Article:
In 2002, before the creation of Seguro Popular, only half of the Mexican population benefitted from health insurance, largely through their employer. The self-employed, underemployed and unemployed accessed health services through public providers with a co-pay, or they paid for private care.
Poor and uninsured families, whose well-being was vulnerable to the financial consequences of illness or accidents, financed their health-care expenditures out-of-pocket. The budgets for public health care were uncertain and there was no defined package of free health services for the beneficiaries.
In fact, more than half of all health-care expenditures in Mexico were paid for out-of-pocket. By 2008, Seguro Popular counted over 27 million beneficiaries, who could access health services without a co-pay.
However, in 2009 the economic crisis led to a deep, though brief, contraction of over 6 percent of GDP, with increased poverty and pressure on the finances of vulnerable families. Seguro Popular was expanded in order to protect the health and finances of families who lost health insurance when they lost their jobs, as well as families who still lacked health insurance coverage.
The Social Protection System in Health Project supported the expansion of Seguro Popular, using the Program’ existing financial architecture, control mechanisms and management structure.
The National Commission of Social Protection is in charge of implementing the policy of Social Protection in Health, but the Federal contributions to the premiums are transferred to the 31 State Health Systems, which are then responsible for providing services to beneficiaries.
The Project also aimed to improve the administration of the Seguro Popular entitlements by supporting technical assistance to the Commission and the State Health Systems.
The Project supported the expansion in coverage of Seguro Popular for people without health insurance from the contributory social security system, and helped set the basis for reform of the system.
- Between 2009 and 2013, the number of individual beneficiaries of Seguro Popular grew from 31.1 million to 55.6 million.
- The states started a new program of preventive visits to screen new beneficiaries for a variety of conditions including high blood pressure and diabetes. By 2013, 22.8 million people had received a screening.
- The percentage of poor individuals that benefited from Seguro Popular, as a percentage of those not affiliated to a contributory social security system, grew from 42.3% in 2008 to 72.32% in 2012.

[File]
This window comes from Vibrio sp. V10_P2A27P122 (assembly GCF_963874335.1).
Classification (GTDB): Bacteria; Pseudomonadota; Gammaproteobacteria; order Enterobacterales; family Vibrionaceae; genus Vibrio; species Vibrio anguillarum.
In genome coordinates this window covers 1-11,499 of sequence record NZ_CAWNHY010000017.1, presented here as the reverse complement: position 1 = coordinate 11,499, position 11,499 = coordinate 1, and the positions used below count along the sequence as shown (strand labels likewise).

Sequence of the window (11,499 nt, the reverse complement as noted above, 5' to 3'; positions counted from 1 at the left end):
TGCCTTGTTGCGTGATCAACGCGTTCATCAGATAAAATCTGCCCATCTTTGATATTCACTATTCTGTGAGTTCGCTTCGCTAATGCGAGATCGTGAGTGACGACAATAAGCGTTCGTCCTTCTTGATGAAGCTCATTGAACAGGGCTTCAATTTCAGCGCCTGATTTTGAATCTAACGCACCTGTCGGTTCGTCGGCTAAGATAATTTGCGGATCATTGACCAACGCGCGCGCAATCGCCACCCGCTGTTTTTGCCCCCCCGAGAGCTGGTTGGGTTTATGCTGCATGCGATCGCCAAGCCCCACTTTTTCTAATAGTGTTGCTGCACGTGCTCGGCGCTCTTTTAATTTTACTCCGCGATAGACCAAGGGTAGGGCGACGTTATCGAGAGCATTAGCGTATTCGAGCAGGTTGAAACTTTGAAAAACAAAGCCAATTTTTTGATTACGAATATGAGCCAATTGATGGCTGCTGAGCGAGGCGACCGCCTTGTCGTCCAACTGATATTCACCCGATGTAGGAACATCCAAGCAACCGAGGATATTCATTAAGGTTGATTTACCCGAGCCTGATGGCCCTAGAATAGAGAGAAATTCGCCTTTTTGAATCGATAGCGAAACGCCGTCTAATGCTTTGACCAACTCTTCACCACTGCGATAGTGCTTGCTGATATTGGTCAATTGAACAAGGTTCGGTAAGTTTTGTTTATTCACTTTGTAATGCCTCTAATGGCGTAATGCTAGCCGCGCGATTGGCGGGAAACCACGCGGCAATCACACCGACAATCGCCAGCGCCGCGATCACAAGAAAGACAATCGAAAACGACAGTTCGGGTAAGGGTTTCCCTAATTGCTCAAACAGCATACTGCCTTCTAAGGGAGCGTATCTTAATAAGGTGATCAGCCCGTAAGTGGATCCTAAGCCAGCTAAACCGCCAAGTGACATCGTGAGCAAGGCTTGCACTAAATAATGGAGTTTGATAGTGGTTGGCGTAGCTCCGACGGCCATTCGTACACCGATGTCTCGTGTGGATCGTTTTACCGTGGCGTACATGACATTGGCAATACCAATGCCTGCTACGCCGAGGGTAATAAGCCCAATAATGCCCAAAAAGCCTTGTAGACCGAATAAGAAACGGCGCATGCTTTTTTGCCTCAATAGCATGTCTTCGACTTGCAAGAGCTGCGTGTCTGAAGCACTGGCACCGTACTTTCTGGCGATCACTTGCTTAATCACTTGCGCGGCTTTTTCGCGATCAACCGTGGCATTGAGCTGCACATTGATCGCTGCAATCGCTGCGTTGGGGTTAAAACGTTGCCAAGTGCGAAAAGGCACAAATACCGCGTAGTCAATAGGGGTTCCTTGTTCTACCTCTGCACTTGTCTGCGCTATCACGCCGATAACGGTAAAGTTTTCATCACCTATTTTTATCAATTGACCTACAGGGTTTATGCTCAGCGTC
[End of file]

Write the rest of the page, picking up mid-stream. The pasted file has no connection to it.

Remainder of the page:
- Between 2006 and 2012, the gap in insurance coverage rates between indigenous and non-indigenous populations was virtually eliminated, and significant advances were made in narrowing service utilization gaps and even health outcomes, even though there remain significant service utilization differences.
Bank Group Contribution
The estimated cost of Seguro Popular over 2010-2013 was US$26,825 million. World Bank financing amounted to US$ 1,250 million . Mexico’s general policy regarding external financing is that the executing agencies do not receive additional resources to their budget. Rather, Project funds were part of the Federal Expenditure Budget and subject to national financial and budget framework. As per usual practice, the Mexican government pre-financed the Project, in this case, with the Federal Social Contributions to Seguro Popular, and the World Bank subsequently reimbursed part of the eligible expenditures recorded under the corresponding budgetary lines.
The focus going forward is to strengthen the program’s organization, functioning, and supervision of the use of the resources in the states. Although the World Bank currently does not have an investment project in health in Mexico, it continues its policy dialogue with the National Commission of Social Protection, the Ministry of Finance, the Ministry of Health and the Mexican Social Insurance Institute (Instituto Mexicano del Seguro Social, IMSS) around improving the efficiency and coordination among the different insurance schemes.
Cuetzalan is a remote town about a five-hour drive from the city of Puebla, in the state of Puebla. Just a few years ago, its antiquated public hospital was located in an area that was vulnerable to landslides.
Using Seguro Popular funds, a new rural hospital was built in a safer area. It now includes a modern pharmacy, an ambulance service and a comprehensive traditional medicine unit. In this unit, pregnant women who are enrolled in Seguro Popular can receive free prenatal and delivery care from traditional birth attendants, who work in partnership with the hospital’s delivery service.
In the disperse communities in the mountains around Cuetzalan, several mobile clinics reach out to Seguro Popular beneficiaries on a regular basis. The off-road vehicles include a fully equipped doctor’s consultation room and some even include a dentistry unit.